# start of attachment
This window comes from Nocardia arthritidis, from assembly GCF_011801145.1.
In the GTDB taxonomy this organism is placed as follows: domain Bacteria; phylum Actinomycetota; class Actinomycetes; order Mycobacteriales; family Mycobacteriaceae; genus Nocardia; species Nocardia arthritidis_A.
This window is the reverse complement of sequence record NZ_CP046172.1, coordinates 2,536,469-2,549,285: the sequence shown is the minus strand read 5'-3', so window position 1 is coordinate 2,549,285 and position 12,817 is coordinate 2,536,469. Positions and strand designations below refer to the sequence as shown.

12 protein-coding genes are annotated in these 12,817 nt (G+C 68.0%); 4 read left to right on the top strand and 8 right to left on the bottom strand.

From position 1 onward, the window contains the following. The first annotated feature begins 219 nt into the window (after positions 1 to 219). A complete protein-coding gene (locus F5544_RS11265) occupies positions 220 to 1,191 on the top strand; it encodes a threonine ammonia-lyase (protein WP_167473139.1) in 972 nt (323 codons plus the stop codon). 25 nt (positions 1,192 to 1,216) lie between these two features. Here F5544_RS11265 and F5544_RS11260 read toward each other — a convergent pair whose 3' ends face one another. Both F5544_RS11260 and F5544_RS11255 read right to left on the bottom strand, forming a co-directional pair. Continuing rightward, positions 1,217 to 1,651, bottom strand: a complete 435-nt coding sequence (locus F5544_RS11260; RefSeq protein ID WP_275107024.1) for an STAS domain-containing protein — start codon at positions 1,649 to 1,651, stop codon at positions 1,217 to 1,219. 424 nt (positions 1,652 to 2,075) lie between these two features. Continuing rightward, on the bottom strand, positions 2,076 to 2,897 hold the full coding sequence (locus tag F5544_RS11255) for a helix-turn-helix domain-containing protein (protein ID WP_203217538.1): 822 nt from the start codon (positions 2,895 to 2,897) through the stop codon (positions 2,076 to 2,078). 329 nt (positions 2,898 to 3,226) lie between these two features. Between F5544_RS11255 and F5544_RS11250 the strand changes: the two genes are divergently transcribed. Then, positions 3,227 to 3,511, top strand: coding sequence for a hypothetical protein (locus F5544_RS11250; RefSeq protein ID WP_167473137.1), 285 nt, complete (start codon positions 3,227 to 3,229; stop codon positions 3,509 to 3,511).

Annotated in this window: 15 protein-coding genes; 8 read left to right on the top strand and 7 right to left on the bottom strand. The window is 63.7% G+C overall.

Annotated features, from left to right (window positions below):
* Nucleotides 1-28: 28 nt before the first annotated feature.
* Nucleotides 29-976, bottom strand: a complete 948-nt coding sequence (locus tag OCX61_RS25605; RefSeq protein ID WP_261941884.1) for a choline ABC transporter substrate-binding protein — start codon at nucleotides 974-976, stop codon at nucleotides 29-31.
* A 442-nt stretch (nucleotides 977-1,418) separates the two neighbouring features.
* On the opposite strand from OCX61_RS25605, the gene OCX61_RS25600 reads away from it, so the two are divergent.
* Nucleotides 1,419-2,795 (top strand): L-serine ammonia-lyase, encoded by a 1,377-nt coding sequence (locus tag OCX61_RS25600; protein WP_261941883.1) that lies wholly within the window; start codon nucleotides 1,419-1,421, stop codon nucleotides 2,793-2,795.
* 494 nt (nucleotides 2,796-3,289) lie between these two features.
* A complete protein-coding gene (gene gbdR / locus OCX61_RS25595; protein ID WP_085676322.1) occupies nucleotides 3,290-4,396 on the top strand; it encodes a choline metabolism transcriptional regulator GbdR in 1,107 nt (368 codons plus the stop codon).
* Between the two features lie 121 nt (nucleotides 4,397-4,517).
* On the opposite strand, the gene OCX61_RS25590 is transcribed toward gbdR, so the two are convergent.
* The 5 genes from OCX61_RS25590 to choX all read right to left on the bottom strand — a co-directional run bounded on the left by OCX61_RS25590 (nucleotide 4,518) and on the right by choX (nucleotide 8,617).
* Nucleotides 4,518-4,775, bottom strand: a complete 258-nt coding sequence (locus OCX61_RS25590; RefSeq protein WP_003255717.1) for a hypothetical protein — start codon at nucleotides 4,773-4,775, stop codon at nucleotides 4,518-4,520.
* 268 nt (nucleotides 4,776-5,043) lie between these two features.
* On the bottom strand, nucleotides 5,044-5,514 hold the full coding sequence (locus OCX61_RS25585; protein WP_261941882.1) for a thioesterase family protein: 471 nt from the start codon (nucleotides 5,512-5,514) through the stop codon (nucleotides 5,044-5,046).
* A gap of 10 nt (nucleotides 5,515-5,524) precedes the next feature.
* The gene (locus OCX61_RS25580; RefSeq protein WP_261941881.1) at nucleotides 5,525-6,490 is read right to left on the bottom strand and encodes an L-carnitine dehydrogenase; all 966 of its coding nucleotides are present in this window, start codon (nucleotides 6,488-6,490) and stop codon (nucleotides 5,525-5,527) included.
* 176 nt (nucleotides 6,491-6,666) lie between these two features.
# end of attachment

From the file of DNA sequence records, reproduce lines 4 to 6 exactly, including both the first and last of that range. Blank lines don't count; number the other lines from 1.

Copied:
12 protein-coding genes are annotated in these 12,817 nt (G+C 68.0%); 4 read left to right on the top strand and 8 right to left on the bottom strand.

From position 1 onward, the window contains the following. The first annotated feature begins 219 nt into the window (after positions 1 to 219). A complete protein-coding gene (locus F5544_RS11265) occupies positions 220 to 1,191 on the top strand; it encodes a threonine ammonia-lyase (protein WP_167473139.1) in 972 nt (323 codons plus the stop codon). 25 nt (positions 1,192 to 1,216) lie between these two features. Here F5544_RS11265 and F5544_RS11260 read toward each other — a convergent pair whose 3' ends face one another. Both F5544_RS11260 and F5544_RS11255 read right to left on the bottom strand, forming a co-directional pair. Continuing rightward, positions 1,217 to 1,651, bottom strand: a complete 435-nt coding sequence (locus F5544_RS11260; RefSeq protein ID WP_275107024.1) for an STAS domain-containing protein — start codon at positions 1,649 to 1,651, stop codon at positions 1,217 to 1,219. 424 nt (positions 1,652 to 2,075) lie between these two features. Continuing rightward, on the bottom strand, positions 2,076 to 2,897 hold the full coding sequence (locus tag F5544_RS11255) for a helix-turn-helix domain-containing protein (protein ID WP_203217538.1): 822 nt from the start codon (positions 2,895 to 2,897) through the stop codon (positions 2,076 to 2,078). 329 nt (positions 2,898 to 3,226) lie between these two features. Between F5544_RS11255 and F5544_RS11250 the strand changes: the two genes are divergently transcribed. Then, positions 3,227 to 3,511, top strand: coding sequence for a hypothetical protein (locus F5544_RS11250; RefSeq protein ID WP_167473137.1), 285 nt, complete (start codon positions 3,227 to 3,229; stop codon positions 3,509 to 3,511).

Annotated in this window: 15 protein-coding genes; 8 read left to right on the top strand and 7 right to left on the bottom strand. The window is 63.7% G+C overall.